Windhoek-Namibia has signed an amendment to the 2007 bilateral grant agreement with the USA to add N$435 million of funding under the US government’s President’s Emergency Plan for AIDS Relief (PEPFAR), to help fight against the HIV/AIDS pandemic.
The money would help the Namibian government to achieve its plans outlined under the Fifth National Development Plan (NDP5), which identified the importance of building capable and healthy human resources,
accelerating the development of human capabilities in the health sector and address the shortage of health infrastructure facilities.
“While Namibia, like most of the countries in Southern Africa, is affected by the scourge of HIV/AIDS and related health problems, the country has remarkable strides in the reduction of new infection,” said the National Planning Commission yesterday, while confirming this new development.
Namibia has one of the best records of the distribution of anti-retroviral drugs and population coverage, which is said to have lessened the negative impact that HIV/AIDS could potentially have on the socio-economy landscape.
Statistics show that the country has significantly reduced maternal and neonatal mortality, while both infant and under-five mortality has declined. HIV/AIDS in pregnant women has reduced from a peak of 22 percent in 2002 to 16.9 percent in 2014.
Since 2010, the US Government development assistance to Namibia has focused on the HIV epidemic, with USAID supporting Namibia’s national HIV response. “This work includes general HIV testing and treatment, prevention measures, capacity building and logistics support,” the National Planning Commission said.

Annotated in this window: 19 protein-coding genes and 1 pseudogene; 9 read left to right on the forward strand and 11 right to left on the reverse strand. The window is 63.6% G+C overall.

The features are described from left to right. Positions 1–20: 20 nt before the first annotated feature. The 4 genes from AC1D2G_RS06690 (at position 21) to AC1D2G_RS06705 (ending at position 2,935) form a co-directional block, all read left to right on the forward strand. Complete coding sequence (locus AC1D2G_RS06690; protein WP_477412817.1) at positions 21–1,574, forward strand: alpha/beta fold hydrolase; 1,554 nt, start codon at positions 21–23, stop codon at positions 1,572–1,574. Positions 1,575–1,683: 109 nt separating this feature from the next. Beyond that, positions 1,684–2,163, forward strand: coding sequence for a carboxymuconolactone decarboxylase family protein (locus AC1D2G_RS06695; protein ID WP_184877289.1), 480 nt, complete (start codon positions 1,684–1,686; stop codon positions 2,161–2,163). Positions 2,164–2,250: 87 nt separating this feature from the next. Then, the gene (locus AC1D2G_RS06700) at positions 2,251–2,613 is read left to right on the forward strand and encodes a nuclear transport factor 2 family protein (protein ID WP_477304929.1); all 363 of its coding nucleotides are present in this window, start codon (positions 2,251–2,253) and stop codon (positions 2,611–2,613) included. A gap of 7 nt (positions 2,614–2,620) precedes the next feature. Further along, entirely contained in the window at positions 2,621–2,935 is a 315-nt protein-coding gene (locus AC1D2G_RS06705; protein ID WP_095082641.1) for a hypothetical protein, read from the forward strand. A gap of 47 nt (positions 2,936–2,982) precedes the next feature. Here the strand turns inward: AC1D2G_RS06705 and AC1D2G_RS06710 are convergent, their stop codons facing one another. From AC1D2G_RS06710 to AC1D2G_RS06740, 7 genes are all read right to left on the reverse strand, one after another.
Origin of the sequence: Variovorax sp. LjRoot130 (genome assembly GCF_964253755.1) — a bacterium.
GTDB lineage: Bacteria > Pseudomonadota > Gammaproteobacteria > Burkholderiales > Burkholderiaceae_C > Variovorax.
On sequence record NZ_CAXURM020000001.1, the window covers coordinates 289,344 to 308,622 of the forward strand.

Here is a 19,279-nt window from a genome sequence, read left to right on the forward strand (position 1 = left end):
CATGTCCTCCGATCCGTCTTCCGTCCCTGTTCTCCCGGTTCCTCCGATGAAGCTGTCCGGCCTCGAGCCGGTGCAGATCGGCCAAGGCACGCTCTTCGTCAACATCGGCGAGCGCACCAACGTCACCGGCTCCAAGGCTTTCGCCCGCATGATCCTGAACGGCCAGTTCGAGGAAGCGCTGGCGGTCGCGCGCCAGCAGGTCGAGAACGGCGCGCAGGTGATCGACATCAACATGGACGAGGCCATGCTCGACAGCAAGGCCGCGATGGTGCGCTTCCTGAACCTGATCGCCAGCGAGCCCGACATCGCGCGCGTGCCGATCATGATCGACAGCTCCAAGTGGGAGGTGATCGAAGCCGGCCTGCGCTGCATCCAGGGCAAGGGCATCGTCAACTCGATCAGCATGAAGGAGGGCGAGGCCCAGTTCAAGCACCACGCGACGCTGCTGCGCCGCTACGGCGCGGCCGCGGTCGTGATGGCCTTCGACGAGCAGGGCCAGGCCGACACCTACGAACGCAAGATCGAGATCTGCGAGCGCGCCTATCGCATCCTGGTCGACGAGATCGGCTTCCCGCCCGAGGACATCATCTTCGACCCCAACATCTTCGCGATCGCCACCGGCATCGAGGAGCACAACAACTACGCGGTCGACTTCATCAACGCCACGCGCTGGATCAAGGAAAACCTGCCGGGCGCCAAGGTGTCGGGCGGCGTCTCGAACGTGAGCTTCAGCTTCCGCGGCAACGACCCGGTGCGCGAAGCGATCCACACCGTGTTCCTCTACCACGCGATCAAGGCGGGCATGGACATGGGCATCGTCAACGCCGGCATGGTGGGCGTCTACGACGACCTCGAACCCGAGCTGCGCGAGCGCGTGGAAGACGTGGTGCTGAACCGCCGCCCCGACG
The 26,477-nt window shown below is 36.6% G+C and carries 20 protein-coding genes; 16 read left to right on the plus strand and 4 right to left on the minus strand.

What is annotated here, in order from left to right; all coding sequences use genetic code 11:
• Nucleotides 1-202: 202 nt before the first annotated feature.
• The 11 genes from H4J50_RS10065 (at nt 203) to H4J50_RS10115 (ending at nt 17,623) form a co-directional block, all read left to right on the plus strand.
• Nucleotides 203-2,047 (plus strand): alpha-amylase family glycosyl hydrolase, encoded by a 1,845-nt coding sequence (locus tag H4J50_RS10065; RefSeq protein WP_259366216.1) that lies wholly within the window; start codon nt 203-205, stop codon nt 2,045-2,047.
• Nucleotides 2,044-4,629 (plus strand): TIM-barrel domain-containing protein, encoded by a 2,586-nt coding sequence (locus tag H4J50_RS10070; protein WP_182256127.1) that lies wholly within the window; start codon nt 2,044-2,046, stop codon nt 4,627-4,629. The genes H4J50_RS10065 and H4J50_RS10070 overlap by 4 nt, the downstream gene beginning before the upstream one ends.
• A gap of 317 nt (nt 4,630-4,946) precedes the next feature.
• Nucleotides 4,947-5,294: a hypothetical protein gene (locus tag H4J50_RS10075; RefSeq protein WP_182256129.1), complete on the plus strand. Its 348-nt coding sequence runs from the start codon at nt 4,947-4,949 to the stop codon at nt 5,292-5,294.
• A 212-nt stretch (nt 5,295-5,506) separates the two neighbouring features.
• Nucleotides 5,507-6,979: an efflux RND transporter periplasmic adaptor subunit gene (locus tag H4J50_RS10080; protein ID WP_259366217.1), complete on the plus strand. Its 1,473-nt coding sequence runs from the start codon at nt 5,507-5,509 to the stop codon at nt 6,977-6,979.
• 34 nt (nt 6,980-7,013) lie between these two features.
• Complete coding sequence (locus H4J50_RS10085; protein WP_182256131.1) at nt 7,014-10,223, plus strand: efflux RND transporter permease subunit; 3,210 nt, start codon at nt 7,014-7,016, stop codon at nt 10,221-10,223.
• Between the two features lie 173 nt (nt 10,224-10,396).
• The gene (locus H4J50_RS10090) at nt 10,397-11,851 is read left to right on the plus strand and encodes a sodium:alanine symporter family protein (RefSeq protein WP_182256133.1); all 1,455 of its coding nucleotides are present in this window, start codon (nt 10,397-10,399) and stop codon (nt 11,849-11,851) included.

“All of these elements are essential for Namibia to be able to reach the UNAIDS 90-90-90 goals (90 percent of all Namibians infected with HIV know their status, 90 percent of those individuals are on treatment, and 90 percent of those on treatment are non-infectious).”
“When this is achieved and sustained, the HIV epidemic will officially be considered under control. Namibia is close to achieving this goal.”
Economic planning minister Tom Alweendo, speaking at the signing of the new agreement, noted that: “To achieve Namibia’s development aspirations, it is important for us to ensure that our development partnerships have real impact on our development challenges.”
The minister thanked the US government for the continuous support in the health sector.
According to the health ministry’s child survival strategy of 2014, HIVAIDS was responsible for 3 610 deaths that year.
The shortage of medical doctors and other key healthcare workers has not worked in favour of the country’s fight against the spread of HIV.
In 2016, the ministry of health announced that about 214 956 Namibians are living with HIV, of which an estimated 17 000 are youths between the ages of 10 and 19. About 42 500 HIVpositive people who are eligible for anti-retroviral therapy were not yet on treatment as of 2016.
Of the 214 956 people infected with HIV, 68 percent of them are receiving antiretroviral therapy, according to the ministry.
HIV testing among pregnant women is also high, with more than 95 percent of pregnant women knowing their status, while over 90 percent enrol for the prevention of mother to child transmission (PMTCT) programme.
A report on the 2012 national HIV sentinel survey shows that about 27 000 people were on
PMTCT, while others do not go for treatment, despite government’s efforts to have mothers give birth to HIVnegative children.